How to Know If You Have Lymphoma


Lymphoma is a group of blood cancers that affect white cells known as lymphocytes. Lymphocytes circulate in the lymph system and help to control infection. Lymphoma occurs when lymphocytes undergo a malignant transformation, causing them to grow uncontrollably. The causes of lymphoma are unknown. There are two types of lymphoma: Hodgkin lymphoma or Hodgkin's disease, which represents 11 percent of cases, and non-Hodgkin lymphoma, which represents 89 percent of cases. Approximately 65,000 people are diagnosed with lymphoma annually, and 55 percent of them are men. It is important to report suspicious symptoms promptly, because lymphoma is more curable if it is diagnosed early.

  • Familiarize yourself with the different parts of the lymph system because lymphoma can occur anywhere within the system. The lymph system consists of lymph nodes (bean-sized glands found throughout the body) and other tissues such as the spleen (a blood reservoir located under the rib cage and left of the abdomen), bone marrow, tonsils and adenoids, brain, thymus gland (found at the top of the breast bone) and the digestive system, as well as the central nervous system, skin and other organs.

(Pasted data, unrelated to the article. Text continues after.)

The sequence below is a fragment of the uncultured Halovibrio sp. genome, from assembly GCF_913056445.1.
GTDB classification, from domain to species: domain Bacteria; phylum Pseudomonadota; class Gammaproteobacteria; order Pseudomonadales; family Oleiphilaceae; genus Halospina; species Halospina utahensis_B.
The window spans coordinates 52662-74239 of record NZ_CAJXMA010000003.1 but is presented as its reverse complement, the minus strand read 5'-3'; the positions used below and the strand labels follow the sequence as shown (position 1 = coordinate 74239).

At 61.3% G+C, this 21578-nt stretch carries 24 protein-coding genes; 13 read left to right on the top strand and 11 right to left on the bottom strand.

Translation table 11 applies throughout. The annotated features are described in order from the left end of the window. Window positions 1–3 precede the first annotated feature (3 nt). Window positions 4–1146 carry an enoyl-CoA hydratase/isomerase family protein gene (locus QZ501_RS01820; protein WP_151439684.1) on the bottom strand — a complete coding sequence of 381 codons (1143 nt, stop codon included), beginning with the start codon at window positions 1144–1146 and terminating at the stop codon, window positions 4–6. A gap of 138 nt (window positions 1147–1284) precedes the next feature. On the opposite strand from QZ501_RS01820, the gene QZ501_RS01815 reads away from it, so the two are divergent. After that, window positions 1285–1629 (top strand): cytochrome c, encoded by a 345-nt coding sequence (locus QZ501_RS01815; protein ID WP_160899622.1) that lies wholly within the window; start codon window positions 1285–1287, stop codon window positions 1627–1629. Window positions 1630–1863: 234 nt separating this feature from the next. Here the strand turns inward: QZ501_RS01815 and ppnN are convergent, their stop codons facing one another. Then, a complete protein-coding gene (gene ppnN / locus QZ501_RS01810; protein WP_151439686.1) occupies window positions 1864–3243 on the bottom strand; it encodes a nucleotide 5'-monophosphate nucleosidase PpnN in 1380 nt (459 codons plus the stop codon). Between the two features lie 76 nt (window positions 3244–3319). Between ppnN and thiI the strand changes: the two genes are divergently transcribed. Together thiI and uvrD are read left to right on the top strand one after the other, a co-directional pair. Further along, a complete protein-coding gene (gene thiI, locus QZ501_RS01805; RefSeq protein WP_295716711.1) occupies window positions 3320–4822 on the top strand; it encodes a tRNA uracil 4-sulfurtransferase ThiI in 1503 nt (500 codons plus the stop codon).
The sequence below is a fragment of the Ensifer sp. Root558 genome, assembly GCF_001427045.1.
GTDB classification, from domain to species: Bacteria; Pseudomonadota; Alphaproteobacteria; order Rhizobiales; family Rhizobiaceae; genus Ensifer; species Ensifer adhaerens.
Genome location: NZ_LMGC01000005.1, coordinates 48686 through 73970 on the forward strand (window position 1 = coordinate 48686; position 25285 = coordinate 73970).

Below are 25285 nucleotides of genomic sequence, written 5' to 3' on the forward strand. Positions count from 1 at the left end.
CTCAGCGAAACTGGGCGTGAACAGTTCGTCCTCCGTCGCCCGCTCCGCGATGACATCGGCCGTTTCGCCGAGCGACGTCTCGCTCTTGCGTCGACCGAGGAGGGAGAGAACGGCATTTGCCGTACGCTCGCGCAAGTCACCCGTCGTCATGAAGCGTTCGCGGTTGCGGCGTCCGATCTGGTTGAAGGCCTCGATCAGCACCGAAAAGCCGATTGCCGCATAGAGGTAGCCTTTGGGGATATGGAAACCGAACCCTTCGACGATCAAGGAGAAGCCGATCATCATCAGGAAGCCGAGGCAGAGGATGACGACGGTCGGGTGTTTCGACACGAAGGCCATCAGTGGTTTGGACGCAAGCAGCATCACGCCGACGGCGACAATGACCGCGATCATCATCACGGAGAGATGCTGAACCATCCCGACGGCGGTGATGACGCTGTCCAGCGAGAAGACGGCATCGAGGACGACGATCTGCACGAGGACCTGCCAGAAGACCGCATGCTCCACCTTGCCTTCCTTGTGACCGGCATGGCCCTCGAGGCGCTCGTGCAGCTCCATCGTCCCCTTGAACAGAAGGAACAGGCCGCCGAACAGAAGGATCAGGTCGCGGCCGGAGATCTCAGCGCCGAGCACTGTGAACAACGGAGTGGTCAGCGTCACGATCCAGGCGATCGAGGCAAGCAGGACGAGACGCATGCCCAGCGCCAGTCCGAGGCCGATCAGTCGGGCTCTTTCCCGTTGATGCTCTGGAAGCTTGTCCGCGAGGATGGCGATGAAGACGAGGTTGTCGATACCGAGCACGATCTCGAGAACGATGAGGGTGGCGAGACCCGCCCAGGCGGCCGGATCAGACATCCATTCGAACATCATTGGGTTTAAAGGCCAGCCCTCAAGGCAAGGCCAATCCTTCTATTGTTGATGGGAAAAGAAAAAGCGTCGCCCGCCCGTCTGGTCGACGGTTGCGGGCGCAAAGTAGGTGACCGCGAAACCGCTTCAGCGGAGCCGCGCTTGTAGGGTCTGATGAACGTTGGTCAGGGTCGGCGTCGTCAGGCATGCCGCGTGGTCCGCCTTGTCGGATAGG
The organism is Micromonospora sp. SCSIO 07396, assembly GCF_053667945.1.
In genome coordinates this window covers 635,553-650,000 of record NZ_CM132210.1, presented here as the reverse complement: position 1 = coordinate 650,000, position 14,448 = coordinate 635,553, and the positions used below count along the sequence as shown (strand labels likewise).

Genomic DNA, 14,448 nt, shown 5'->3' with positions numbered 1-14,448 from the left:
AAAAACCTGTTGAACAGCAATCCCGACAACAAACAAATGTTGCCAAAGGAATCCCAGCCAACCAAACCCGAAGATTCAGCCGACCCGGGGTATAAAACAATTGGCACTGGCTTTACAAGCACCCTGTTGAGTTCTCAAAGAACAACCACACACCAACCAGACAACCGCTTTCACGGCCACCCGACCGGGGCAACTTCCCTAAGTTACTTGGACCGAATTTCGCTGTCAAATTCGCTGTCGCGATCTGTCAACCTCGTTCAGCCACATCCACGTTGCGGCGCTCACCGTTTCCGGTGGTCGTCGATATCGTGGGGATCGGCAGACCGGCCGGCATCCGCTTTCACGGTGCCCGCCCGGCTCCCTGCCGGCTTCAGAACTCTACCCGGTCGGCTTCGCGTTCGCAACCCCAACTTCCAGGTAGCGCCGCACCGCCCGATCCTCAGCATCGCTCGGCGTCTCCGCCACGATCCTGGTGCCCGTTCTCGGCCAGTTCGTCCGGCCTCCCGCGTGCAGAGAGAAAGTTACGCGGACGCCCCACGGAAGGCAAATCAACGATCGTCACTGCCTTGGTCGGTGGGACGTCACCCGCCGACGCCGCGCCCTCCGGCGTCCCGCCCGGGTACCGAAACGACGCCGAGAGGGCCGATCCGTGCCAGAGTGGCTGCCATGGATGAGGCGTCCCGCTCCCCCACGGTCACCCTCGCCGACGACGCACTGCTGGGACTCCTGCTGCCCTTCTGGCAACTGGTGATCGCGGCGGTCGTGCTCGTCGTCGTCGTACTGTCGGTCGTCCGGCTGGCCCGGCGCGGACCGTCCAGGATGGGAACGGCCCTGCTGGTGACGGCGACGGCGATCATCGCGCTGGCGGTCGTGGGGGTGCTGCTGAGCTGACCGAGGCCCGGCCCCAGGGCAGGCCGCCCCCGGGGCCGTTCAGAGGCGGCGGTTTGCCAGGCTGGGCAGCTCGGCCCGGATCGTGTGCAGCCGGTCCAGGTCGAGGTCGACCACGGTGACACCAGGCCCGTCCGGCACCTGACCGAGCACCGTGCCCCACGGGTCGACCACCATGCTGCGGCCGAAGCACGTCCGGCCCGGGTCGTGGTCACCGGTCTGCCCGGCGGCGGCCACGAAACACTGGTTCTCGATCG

• Learn the most common symptoms of lymphoma. These include enlarged or painful lymph nodes (swollen glands) in the neck, armpits or groin. If the swelling persists, see your doctor.

  • Note non-specific symptoms such as:
    • Unexplained weight loss
    • Fever
    • Weakness or lack of energy
    • Chills
    • Drenching night sweats
    Discuss these symptoms with your doctor, particularly if they don't go away or get worse.

  • Talk to your doctor if you have a swollen, painful or tender abdomen or a feeling of fullness. Tell him if these symptoms are accompanied by nausea or vomiting.

  • Visit your doctor if you have persistent coughing or trouble breathing. These symptoms can be due to a variety of conditions, but you need to bring them to your doctor's attention.

  • Schedule a checkup if you have any neurological symptoms such as headache, trouble thinking, weakness in certain parts of the body, personality changes or seizures.

  • Check your skin and tell your doctor if you have extremely itchy, red or purple lumps or nodules under the skin, or if you have a tendency to bleed easily.

Tips & Warnings

  • Biopsy, or removal of a piece of tissue for laboratory analysis, is the only way to diagnose lymphoma. The overall cure rate for lymphoma is 75 percent.
  • For more information about lymphoma, contact The Leukemia & Lymphoma Society at (800) 955-4572 or log on to


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